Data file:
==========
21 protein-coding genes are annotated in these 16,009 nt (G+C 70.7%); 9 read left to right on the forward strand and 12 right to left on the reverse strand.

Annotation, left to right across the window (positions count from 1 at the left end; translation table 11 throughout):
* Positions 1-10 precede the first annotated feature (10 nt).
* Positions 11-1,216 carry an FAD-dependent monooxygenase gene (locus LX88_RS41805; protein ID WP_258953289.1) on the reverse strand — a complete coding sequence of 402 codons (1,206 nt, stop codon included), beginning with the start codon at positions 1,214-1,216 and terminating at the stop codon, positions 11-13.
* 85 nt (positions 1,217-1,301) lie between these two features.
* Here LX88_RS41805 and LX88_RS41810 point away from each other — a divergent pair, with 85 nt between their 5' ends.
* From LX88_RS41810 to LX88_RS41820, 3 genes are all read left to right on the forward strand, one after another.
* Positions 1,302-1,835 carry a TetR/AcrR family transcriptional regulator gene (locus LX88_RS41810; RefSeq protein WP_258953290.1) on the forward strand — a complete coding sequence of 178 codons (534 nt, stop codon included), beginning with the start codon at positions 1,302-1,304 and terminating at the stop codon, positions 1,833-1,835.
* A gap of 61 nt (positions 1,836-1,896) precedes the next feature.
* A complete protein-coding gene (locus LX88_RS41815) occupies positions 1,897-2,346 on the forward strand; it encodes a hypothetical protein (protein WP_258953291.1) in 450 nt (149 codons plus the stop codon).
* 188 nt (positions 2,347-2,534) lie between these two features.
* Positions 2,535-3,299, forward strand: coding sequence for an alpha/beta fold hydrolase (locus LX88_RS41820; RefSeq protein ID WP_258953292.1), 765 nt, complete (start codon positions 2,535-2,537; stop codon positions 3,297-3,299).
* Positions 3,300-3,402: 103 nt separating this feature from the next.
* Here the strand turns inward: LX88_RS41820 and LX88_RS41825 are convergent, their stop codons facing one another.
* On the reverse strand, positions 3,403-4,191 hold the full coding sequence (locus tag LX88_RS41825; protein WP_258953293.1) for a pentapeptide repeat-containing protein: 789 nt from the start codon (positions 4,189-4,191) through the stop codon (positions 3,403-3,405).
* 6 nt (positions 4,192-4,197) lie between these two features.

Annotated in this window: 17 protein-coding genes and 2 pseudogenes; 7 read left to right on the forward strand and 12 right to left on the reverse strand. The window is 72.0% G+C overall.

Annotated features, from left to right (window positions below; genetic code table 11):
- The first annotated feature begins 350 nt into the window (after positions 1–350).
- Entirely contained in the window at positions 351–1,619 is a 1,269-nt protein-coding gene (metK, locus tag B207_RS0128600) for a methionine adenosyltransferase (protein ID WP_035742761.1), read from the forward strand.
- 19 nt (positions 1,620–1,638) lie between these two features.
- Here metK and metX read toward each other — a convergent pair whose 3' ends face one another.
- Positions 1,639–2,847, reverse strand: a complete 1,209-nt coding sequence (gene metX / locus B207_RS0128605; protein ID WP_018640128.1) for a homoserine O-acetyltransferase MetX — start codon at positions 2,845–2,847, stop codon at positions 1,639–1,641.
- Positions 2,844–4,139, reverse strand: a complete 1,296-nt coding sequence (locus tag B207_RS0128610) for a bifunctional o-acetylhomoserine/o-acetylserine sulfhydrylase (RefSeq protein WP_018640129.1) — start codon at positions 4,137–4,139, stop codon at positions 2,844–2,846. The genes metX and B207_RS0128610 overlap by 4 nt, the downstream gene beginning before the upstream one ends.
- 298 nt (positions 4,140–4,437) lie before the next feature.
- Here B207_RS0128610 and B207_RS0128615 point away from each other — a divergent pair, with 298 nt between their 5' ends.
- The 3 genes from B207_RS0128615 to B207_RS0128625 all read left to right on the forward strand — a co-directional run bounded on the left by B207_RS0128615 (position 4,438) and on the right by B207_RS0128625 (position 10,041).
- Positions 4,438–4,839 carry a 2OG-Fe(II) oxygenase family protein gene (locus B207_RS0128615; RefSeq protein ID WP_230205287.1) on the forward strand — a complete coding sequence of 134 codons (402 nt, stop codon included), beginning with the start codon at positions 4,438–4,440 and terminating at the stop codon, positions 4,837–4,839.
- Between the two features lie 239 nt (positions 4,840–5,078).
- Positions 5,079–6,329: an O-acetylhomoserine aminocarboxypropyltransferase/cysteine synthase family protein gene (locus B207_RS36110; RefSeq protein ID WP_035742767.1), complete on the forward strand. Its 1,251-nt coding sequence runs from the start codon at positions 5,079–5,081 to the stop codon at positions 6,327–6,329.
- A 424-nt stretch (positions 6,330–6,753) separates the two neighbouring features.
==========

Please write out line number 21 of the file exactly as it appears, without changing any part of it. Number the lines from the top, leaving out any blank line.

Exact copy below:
- 19 nt (positions 1,620–1,638) lie between these two features.